The documentary is brief (80 minutes), informative and fun. It swings from hilarious (the San Francisco Museum of Antique Vibrators was particularly wonderful) to tragic (the women who've undergone vaginoplasty or invasive procedures where a tiny vibrator is put in their spinal chord (seriously, W.T.F.)). And, overall, outrage. Outrage both at the medicalization of everything in America (America and New Zealand are the only two countries where pharmaceutical companies can run ads), and at the punitive gaslighting of a culture that tells women they're not "normal" and need to be "fixed" if they don't always orgasm during sex. Indeed, the tragedy is hearing how often the "bad guys" (those scrabbling to find a corrective pill/patch/spray to "cure" women) invoke "normality" - and how internalized that language is. Consider the poor clinical test subject of Orgasmatron-inventor, Dr. Stuart Meloy. This woman, happily married in her 50s, describes "humiliation" at feeling like she's not "normal" because of her FSD diagnosis. Dr. Meloy tells her that "over 80% of women" have FSD. (And did we mention that the original academic article from 1999 basically asked women if they ever didn't feel like having sex? Or didn't enjoy sex?) Just this contradiction was astounding: something that, purportedly, a majority of women have, and it's still classified as abnormal? Something that needs to be labelled and chemically altered?
The amount of misinformation regarding female sexuality is also, we think, outrageous - and a glaring symptom of our patriarchal, sexist culture (yes, in America). When the Vibrator Museum's curator mentions little old grannies not knowing where their clitoris is, we wanted to laugh and cry. Or the scene where the filmmaker pays a visit to the Dr. Berman's Chicago clinic, where - for the modest price of $1,500 - you too can be shown a porn film while a medical assistant uses a vibrator on you, and then they tell you what you did wrong. For the love of God! Arghhh!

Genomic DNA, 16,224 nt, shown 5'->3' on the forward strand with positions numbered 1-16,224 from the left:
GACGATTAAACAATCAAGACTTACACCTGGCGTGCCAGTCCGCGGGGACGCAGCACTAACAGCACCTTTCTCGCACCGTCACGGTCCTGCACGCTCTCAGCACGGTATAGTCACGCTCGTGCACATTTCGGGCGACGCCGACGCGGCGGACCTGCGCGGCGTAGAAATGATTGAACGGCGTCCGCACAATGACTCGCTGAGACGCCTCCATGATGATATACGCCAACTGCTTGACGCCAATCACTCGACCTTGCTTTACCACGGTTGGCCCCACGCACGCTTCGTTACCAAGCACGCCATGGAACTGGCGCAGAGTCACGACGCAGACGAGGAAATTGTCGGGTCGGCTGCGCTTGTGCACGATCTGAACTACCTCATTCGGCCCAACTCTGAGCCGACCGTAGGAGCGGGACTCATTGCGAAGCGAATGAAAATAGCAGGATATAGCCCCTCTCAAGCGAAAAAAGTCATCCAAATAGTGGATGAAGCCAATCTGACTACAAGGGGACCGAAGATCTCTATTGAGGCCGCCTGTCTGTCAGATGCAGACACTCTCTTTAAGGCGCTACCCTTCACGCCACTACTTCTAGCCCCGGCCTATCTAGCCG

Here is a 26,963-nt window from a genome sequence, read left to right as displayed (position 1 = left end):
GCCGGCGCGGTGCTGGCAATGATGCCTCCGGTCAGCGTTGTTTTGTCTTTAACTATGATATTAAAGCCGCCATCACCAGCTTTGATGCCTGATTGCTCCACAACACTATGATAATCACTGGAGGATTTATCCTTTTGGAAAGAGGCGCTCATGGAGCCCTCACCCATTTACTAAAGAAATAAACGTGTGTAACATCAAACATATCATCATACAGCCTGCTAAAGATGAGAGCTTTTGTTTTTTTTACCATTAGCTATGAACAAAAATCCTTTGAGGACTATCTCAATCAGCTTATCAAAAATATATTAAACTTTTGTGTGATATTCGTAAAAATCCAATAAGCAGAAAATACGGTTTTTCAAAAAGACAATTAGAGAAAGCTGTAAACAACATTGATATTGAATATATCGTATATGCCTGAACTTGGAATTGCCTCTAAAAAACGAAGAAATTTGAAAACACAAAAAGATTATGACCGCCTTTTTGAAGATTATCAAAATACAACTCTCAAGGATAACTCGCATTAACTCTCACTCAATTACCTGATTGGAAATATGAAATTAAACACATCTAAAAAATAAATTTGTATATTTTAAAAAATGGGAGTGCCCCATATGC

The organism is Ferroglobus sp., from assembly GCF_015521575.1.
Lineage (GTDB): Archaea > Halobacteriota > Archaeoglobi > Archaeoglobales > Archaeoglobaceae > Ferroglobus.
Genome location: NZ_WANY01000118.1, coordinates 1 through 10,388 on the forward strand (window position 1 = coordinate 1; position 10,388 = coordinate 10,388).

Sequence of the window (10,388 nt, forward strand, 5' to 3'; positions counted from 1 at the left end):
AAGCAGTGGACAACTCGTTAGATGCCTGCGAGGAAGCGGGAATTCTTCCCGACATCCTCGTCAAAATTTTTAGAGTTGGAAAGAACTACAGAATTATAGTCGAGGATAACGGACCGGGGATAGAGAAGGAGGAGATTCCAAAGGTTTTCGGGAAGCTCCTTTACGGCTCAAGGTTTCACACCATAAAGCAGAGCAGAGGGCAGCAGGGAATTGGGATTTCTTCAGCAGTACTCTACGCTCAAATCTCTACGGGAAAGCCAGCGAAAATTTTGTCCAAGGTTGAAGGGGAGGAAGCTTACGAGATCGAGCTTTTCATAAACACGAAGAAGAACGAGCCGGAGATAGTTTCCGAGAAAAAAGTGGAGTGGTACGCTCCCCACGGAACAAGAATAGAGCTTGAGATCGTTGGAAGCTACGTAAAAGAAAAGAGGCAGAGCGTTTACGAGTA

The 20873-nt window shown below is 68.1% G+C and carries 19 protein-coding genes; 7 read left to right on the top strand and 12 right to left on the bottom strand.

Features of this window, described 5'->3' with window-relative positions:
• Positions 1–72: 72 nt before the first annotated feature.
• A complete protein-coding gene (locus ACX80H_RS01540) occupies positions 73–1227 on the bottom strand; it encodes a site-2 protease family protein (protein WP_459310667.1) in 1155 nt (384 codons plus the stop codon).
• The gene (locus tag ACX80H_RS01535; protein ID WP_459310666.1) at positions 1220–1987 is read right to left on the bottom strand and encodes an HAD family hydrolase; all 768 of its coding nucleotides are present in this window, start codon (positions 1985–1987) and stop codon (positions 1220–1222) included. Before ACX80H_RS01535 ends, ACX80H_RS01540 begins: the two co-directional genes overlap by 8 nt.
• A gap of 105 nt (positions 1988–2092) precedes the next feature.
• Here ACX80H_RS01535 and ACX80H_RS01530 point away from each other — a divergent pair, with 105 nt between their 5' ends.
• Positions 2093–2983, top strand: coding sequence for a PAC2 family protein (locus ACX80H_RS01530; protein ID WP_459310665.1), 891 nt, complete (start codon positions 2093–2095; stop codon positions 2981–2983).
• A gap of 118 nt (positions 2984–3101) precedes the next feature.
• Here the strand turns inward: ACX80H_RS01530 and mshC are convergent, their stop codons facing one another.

The documentary's narrative eventually culminates in an FDA hearing over a new testosterone patch by Procter & Gamble - a patch that found, in a clinical study, to increase sexytimes and orgasms for its test subjects. Leaving the issue of publication bias aside, the study was performed on a select subsample of the general female population. When the FDA makes its decision, in the final minutes of the doc, we almost whooped for joy. But we would have appreciated some of the focus to shift more to the sex-positive talking heads: people like Dr. Tiefer and New View, who work to combat both FSD and its products; or the hilarious and wonderful Good Vibes (with a shout-out to Toys in Babeland); or Ray Moynihan and Dr. Kim Wallen, who just talked a lot of plain sense about the whole pseudo-science of it all.